IRIN Update 363 for 26 Feb 98.2.26

IRIN Update 363 for 26 Feb 98.2.26

U N I T E D N A T I O N S Office for the Coordination of Humanitarian Affairs Integrated Regional Information Network for Central and Eastern Africa

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IRIN Update No. 363 for Central and Eastern Africa (Thursday 26 February 1998)

DEMOCRATIC REPUBLIC OF CONGO: Uvira tense as troop movements reported

Humanitarian sources reported today (Thursday) that Congolese troop reinforcements are on their way towards Kamanyola from Bukavu. The Kamanyola border with Rwanda was closed today. Humanitarian sources also told IRIN that Uvira was very tense, with most shops and offices shut. Further troop movements are reported from Kalemie towards Uvira.

Newspaper editor arrested

The editor in chief of the opposition paper 'Le Potentiel' was arrested in Kinshasa yesterday (Wednesday). News agencies suggested that Modeste Litunga's detention was linked to articles denouncing the arrest of opposition leader Etienne Tshisekedi.

Meanwhile, opposition militants said on Wednesday they had called off a strike planned to protest at the government's banishment of Tshisekedi from Kinshasa, Reuters reported. 'Le Potentiel' claimed on Wednesday the cancellation had been dictated by Tshisekedi himself.

CONGO-BRAZZAVILLE: Judge asks UN to investigate alleged genocide

Congo-Brazzaville has approached the UN to appoint a special rapporteur to investigate alleged genocide perpetrated by the country's former leadership, state radio, monitored by AFP, announced on Wednesday. A Congolese judge, Massengo Tiasse, told the radio that he would seek international arrest warrants against exiled former president Pascal Lissouba and prime minister Bernard Kolelas. "All political and military figures as well as journalists who colluded in genocide will be arrested and tried," he said.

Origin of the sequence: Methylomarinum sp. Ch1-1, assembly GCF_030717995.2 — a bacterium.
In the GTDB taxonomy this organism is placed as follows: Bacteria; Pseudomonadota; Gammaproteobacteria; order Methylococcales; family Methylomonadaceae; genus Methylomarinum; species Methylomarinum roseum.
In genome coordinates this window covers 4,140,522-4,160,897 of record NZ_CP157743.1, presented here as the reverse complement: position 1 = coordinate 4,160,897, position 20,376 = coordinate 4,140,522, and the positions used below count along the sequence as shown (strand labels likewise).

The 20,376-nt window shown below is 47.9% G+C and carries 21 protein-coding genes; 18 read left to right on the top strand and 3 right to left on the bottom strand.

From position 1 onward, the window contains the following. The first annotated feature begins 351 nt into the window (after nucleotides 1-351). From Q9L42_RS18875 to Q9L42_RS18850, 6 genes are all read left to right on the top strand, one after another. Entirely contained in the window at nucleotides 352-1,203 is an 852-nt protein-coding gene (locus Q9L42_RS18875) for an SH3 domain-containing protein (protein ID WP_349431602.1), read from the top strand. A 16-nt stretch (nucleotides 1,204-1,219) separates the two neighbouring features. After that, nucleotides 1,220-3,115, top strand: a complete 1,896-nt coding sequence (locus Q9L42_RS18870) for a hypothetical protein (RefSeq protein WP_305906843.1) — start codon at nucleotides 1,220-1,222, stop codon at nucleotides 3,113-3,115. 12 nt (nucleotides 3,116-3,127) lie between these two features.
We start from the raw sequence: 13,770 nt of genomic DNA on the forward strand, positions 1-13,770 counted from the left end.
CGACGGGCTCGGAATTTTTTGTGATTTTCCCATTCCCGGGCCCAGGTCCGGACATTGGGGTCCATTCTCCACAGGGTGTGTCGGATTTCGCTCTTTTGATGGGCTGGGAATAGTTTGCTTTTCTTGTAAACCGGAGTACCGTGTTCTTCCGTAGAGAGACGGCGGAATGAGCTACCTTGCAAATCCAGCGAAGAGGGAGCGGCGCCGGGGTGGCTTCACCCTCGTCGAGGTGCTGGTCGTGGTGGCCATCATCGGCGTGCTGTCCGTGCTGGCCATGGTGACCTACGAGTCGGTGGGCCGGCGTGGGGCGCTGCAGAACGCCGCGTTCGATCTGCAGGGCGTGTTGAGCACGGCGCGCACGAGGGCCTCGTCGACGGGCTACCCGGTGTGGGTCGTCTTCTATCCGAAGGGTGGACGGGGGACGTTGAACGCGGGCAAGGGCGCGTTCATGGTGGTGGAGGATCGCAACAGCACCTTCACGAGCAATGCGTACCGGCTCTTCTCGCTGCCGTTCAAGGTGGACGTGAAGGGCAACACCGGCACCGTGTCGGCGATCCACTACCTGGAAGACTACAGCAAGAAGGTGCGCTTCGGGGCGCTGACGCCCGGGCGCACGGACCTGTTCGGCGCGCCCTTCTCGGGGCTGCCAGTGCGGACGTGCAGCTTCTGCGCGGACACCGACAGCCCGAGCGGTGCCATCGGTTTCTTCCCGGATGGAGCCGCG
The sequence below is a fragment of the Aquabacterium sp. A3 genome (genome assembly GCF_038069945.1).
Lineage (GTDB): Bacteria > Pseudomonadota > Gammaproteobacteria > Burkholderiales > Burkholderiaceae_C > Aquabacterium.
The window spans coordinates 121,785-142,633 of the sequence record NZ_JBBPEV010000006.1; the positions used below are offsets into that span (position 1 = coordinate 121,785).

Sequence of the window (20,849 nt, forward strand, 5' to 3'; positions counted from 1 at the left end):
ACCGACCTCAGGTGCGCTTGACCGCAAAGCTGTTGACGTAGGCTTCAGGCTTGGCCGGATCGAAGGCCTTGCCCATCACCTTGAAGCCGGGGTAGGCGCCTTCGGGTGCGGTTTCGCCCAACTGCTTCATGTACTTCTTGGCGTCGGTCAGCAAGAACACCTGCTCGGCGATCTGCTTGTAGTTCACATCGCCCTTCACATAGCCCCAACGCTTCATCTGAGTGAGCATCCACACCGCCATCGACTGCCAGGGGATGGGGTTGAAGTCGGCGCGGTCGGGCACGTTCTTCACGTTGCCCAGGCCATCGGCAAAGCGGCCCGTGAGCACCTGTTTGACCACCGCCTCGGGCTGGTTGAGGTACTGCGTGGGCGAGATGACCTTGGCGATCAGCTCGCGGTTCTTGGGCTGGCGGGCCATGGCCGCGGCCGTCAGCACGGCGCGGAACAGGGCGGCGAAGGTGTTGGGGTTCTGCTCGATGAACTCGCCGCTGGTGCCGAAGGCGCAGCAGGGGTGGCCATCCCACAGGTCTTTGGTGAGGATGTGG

OCHA report outlines humanitarian challenge

An OCHA report identifies four broad target areas for humanitarian intervention in Congo-Brazzaville. These include: support to the recovery process; enhanced assistance to most-affected vulnerable groups; strengthening of reconciliation efforts; and the empowerment of local and national administrations. The overall objective of humanitarian operations is to assist affected populations to return to a state of normality. The initiatives compliment the government's own broad recovery strategy.

The report outlines the geographically distinct humanitarian conditions in the country. The northern regions largely escaped the physical destruction of the civil war, but were affected by the transit of large numbers of displaced fleeing the fighting. The five southern regions received upwards of 350,000 to 400,000 displaced people and in later stages of the war serious fighting. Brazzaville was the theatre of most of the conflict, but again can be divided into three zones: the devastated city centre, the eastern sector in which 75 percent of houses have been destroyed, and the comparatively less damaged western portion. [The full text of the report is available from OCHA-Geneva]